The Centers for Medicare and Medicaid Services recently issued final rules for the Medicare Diabetes Prevention Program (MDPP), offering an unprecedented opportunity to provide lifestyle intervention to Medicare beneficiaries with prediabetes via a pay-for-performance model. The MDPP is based on the widely disseminated, yearlong National Diabetes Prevention Program (NDPP), which has lesser but still beneficial risk-reduction outcomes among minority and low-income participants.
We compare projected payments based on outcomes of a diverse sample of Medicare beneficiaries to service delivery costs, and explore resulting implications for MDPP access and sustainability.
We delivered NDPP in a safety-net health care system from 2013 to 2017 and conducted an analysis of service cost, beneficiary performance, and projected MDPP reimbursement.
Among 1165 total participants, 213 (18.3%) were Medicare beneficiaries. Participating beneficiaries were 40.6% Hispanic, 31.6% non-Hispanic black, and 26.9% non-Hispanic white and 69.5% low-income. Overall beneficiary performance would result in an average reimbursement of $138.52 (interquartile range=162.50). Program delivery costs were $800 per participant, leaving an average gap of $661 per beneficiary.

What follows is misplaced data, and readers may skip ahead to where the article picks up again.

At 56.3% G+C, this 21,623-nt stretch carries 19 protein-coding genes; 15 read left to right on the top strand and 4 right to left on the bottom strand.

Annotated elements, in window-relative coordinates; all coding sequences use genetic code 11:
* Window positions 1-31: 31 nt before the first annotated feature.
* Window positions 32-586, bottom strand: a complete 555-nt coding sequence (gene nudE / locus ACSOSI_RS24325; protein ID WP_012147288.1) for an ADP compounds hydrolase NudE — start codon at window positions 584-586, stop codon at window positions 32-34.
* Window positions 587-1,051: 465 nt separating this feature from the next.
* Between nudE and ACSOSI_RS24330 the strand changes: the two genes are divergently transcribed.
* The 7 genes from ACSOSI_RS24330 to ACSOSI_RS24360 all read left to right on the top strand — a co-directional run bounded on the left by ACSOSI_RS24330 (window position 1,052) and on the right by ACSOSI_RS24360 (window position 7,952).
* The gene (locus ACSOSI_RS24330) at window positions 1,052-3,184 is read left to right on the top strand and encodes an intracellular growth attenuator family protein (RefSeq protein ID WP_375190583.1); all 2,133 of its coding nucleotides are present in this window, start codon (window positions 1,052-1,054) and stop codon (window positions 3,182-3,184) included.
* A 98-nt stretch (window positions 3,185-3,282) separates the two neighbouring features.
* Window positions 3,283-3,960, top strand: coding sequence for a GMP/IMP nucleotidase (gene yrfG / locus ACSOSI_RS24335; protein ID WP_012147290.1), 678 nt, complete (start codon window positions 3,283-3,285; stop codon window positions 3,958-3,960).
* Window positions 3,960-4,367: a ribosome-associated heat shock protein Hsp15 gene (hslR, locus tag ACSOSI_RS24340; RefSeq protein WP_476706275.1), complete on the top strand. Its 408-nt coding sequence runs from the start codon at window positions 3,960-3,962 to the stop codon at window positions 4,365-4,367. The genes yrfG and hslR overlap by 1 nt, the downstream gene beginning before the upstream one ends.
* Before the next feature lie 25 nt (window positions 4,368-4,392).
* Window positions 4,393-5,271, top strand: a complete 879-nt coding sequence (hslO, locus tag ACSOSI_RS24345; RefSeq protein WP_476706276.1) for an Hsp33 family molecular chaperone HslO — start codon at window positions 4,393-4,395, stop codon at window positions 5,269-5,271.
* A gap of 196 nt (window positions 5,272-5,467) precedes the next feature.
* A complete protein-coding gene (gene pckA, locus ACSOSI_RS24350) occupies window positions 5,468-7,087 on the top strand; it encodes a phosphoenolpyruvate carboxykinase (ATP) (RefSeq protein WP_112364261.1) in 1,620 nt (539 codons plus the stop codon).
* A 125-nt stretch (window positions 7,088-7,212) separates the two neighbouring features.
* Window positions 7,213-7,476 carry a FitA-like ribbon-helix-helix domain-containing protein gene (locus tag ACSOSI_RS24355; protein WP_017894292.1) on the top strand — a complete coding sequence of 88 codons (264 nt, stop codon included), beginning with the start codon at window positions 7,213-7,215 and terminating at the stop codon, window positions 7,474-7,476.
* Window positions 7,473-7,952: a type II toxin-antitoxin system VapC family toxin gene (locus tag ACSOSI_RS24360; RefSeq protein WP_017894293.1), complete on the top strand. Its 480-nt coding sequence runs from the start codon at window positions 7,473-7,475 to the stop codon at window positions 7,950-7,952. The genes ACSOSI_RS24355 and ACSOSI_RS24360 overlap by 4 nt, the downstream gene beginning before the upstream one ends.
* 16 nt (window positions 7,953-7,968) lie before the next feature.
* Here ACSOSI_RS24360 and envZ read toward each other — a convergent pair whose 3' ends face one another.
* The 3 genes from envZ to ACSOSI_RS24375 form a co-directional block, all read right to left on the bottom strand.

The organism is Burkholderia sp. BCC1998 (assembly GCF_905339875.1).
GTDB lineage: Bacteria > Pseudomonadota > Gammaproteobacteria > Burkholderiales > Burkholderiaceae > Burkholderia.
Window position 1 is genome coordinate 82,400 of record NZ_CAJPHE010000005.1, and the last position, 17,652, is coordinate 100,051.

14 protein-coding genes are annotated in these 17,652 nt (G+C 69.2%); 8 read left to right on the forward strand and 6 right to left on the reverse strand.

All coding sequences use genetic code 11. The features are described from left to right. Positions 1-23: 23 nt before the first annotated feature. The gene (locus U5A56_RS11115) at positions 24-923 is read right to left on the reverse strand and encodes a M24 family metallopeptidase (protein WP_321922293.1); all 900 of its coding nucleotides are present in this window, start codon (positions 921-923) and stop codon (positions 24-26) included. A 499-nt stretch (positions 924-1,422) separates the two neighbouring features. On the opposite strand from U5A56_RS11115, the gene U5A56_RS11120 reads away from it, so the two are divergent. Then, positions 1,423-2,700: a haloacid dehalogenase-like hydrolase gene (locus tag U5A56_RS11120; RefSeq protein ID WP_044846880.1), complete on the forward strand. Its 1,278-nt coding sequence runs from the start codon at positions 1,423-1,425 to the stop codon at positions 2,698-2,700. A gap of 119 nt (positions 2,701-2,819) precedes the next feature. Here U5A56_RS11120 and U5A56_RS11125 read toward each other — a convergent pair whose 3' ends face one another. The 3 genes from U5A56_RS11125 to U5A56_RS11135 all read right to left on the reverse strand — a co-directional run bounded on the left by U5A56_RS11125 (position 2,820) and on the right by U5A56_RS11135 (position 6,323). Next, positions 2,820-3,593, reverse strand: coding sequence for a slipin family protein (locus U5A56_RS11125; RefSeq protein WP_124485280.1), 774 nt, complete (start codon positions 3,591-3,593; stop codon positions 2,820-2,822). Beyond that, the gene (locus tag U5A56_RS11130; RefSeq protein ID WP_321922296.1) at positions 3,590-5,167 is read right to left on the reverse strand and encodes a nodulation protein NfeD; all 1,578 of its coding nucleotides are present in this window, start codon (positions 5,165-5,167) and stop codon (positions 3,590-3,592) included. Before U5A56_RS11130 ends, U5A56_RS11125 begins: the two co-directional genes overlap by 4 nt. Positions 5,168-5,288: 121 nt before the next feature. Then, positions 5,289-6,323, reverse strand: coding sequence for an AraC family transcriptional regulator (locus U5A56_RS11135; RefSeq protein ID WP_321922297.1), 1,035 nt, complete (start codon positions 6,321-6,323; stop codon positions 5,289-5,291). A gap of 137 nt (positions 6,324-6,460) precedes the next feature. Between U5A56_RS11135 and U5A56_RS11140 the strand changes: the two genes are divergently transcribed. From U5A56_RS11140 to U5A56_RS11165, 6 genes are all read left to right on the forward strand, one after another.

Findings from delivering the NDPP to diverse and undeserved patients show a large gap between service costs and projected reimbursement. Although many MDPP suppliers are needed to reach all Medicare beneficiaries with prediabetes, insufficient reimbursement may be a deterrent. Health disparities may also widen as suppliers serving diverse and low-income populations will likely receive especially low payments, threatening access. Higher payments are supported by strong return-on-investment findings and seem needed to reduce diabetes prevalence and related disparities.
*Denver Health and Hospital Authority, Ambulatory Care Services, Denver
†Department of Psychiatry
‡Division of Health Care Policy and Research, University of Colorado School of Medicine, Aurora, CO
The National Diabetes Prevention Program at Denver Health was funded by the Amendment 35 Cancer, Cardiovascular Disease and Pulmonary Disease Grant Program administered by the Colorado Department of Public Health and Environment, as well as an award from America’s Health Insurance Plans in partnership with the Centers for Disease Control and Prevention. Additional support was provided by Denver Health.
The authors declare no conflict of interest.
Reprints: Natalie D. Ritchie, PhD, Denver Health and Hospital Authority, 777 Bannock Street, MC 6017, Denver, CO 80204. E-mail: firstname.lastname@example.org.